Here in Part III of Best Strategy, we are going to drill into the subject of ninety-percent, also known as “junk silver.” Ninety-percent is defined as dimes, quarters and half-dollars minted by the US government for circulation before 1965. We’re not including silver half dollars minted in 1965 or later, or US silver nickels minted from 1942 to 1944, and we’re not talking about any US silver dollars (Morgan and Peace varieties, 1878-1935). We are also going to learn why some online information is slightly misleading when compared to true market conditions existing today.
Calculating the pricing of ninety-percent silver can seem tricky at first, but the math just isn’t that tough at all. But to recognize, to appreciate, to buy and sell ninety-percent does require a bit of education. Think of it as taking personal responsibility to understand your own finances.
If you have $1 FACE VALUE in CIRCULATED silver coins, meaning 10 dimes, or 4 quarters or 2 halves, you have coins that were among the billions circulating as real, honest money in the USA for decades, until the end of 1964.
The bullion market sees that $1 face value as containing .715 ounces of silver. That’s almost an ounce of silver in that dollar. No questions asked. Point-seven-one-five is the standard. If you have $10 face value in circulated ninety-percent silver coins, the industry calculates that as 7.15 oz of silver, and so on. $100 in face value ninety-percent would be calculated as 71.5 ounces of silver. Once you determine the number of ounces of silver in the stack or bag of ninety-percent silver coins, you simply multiply that number of ounces by the spot price of silver.
Example: A $100 bag of ninety-percent holds 71.5 ounces of silver, multiplied by a $30 per ounce silver price, would mean the bag has a silver value of $2,145.00. (.715 x $100 x $30).
You can reverse the math if it’s easier that way for you: $30 silver price x $100 Face Value = $3000. Then multiply $3000 x .715 to get the silver value of $2145.00 ($30 x $100 x .715)
Let’s change the spot price of silver and the face value: At $ 28.50 per ounce, $43.40 (face value) x .715 = $884.38. [28.50 x 43.40 x .715]
You then add the dealer’s premium, or subtract the dealer’s discount, and you’ve got the price of your little stash of ninety-percent. Dealers premiums usually are much lower on larger face value amounts. A $1000 bag (715 ounces) for instance, is cheaper than buying ten 100-ounce bags, one by one.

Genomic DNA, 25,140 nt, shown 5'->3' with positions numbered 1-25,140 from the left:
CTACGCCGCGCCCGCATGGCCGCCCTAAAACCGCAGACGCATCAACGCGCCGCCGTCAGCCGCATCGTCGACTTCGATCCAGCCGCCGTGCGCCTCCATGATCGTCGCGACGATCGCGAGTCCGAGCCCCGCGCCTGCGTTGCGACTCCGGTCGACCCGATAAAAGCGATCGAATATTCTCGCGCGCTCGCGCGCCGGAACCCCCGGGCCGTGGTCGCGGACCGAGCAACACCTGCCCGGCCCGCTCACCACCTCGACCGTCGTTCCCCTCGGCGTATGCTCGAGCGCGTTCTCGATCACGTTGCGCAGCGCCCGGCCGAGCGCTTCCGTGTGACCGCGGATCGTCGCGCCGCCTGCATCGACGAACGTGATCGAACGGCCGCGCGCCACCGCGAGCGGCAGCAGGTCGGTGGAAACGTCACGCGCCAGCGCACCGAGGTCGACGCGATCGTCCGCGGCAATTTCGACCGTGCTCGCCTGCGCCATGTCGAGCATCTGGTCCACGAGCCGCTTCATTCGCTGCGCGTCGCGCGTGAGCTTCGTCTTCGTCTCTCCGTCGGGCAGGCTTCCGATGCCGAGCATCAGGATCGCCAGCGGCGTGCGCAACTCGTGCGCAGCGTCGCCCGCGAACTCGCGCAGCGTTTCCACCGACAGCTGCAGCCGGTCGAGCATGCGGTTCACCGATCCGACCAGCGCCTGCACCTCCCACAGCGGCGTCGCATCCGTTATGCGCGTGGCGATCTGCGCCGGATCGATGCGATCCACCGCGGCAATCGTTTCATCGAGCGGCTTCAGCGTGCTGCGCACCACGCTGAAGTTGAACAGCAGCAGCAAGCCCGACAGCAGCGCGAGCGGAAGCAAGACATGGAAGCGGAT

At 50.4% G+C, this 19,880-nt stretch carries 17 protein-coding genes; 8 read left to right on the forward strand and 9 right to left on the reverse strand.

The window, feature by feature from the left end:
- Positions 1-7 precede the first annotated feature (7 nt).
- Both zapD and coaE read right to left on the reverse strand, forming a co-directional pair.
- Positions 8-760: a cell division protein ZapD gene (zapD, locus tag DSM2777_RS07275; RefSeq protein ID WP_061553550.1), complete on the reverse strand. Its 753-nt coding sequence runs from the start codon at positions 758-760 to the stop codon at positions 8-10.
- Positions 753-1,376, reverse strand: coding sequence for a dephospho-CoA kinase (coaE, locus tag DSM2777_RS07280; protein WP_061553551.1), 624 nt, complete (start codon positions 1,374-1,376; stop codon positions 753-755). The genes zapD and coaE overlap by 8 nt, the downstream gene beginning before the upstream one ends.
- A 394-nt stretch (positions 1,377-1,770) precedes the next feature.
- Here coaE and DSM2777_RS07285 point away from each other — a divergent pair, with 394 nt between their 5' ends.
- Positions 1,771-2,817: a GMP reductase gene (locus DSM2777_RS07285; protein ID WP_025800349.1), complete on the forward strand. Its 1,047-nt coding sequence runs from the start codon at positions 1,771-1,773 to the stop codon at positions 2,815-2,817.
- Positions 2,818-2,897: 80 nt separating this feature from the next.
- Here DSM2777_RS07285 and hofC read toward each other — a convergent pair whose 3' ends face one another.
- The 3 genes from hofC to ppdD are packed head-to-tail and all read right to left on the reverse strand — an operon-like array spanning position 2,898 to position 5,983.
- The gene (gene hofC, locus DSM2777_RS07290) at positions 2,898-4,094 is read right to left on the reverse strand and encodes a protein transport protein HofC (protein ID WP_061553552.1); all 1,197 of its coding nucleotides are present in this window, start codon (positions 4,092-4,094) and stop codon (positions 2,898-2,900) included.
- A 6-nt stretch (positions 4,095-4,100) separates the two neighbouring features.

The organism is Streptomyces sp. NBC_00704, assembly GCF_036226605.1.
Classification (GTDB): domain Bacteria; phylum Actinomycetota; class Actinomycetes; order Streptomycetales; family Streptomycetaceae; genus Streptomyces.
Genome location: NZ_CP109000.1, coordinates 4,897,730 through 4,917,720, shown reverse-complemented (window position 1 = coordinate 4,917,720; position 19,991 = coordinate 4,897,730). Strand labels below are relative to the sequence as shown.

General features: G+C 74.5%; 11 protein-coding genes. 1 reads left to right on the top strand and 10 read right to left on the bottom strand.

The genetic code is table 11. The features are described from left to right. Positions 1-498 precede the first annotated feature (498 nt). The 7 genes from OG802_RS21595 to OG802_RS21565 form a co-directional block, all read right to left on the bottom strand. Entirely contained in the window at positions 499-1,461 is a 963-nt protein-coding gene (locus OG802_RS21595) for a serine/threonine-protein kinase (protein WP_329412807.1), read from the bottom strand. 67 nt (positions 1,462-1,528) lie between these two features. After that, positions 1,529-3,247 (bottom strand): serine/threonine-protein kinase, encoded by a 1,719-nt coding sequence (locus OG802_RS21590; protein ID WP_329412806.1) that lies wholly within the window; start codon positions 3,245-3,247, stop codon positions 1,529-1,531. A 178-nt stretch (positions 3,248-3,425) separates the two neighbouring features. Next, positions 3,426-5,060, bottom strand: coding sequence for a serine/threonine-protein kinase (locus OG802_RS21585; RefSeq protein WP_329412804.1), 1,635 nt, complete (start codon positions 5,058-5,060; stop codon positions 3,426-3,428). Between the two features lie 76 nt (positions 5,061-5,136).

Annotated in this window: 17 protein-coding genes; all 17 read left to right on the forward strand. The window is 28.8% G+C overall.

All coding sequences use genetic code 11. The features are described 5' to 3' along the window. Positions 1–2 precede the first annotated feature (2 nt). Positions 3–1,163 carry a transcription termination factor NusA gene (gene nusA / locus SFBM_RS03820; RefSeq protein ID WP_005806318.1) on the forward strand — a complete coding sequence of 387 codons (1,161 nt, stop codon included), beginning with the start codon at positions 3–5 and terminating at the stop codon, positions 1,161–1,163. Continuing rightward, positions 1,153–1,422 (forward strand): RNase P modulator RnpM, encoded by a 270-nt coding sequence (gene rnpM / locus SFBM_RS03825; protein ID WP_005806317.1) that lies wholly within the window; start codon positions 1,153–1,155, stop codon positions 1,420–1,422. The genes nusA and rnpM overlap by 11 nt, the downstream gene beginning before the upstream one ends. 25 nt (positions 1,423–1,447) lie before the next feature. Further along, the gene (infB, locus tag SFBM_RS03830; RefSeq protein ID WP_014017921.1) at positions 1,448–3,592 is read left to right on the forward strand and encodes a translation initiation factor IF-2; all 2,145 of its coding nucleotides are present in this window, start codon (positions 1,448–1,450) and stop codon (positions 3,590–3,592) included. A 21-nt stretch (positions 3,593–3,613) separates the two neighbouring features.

I see today, 18Aug12, with silver at $28.28, the major online dealers are selling ninety-percent at fifty cents per ounce over spot value. That’s approximately a 1.5% premium, and that is truly hard to beat. But I know I can beat that price with any of several favorite coin dealers in a face-to-face transaction. The point would be, of course, ninety-percent is cheap, comparatively.
Putting a Really Fine Point on Ninety-Percent Silver
What do we mean when we say “the fractional number .715 is the generally accepted industry standard“? Because that’s certainly not the starting number you’d use for brand new, shiny uncirculated coins straight from the Mint back in 1964. That’s correct. It’s not. Ten brand new dimes ($1 face value) from the Mint in 1964 amounted to more than .715 ounces of silver.
That dollar’s worth of ten silver dimes walking out the front door of the Mint weighed .7234 ounces. That’s a big difference from .715 in big amounts — 8.4 ounces in a $1000 bag of silver ninety-percent. That 8.4 ounce difference amounts today to about $237.
Simply put, circulated coins are worn down, and have lost some of their silver. Ninety-percent for sale today consists of circulated dimes, quarters and halves mixed in with some nearly uncirculated coins. The key is that none of these coins are rare. No one is really interested in spending hours studying them, and so they are sold in bulk. The bulk is typically sold in a canvas bag of $10 face value, or $100 face value, and so forth. That bulk could also be a short stack of coins totaling just a few dollars.
A bag of ninety-percent offered for sale almost always has a mix of coins – some which saw circulation for 65 years and are now worn very thin – and some which were brand new when yanked out of circulation beginning in 1964 by folks who recognized their future value. Even dates from the late 1950′s and early 1960′s show very little or no wear. It’s common to find in some bags the old Barber and Standing Liberty coin designs from the turn of the last century, coins over 100 years old. Most Americans have never even seen those before.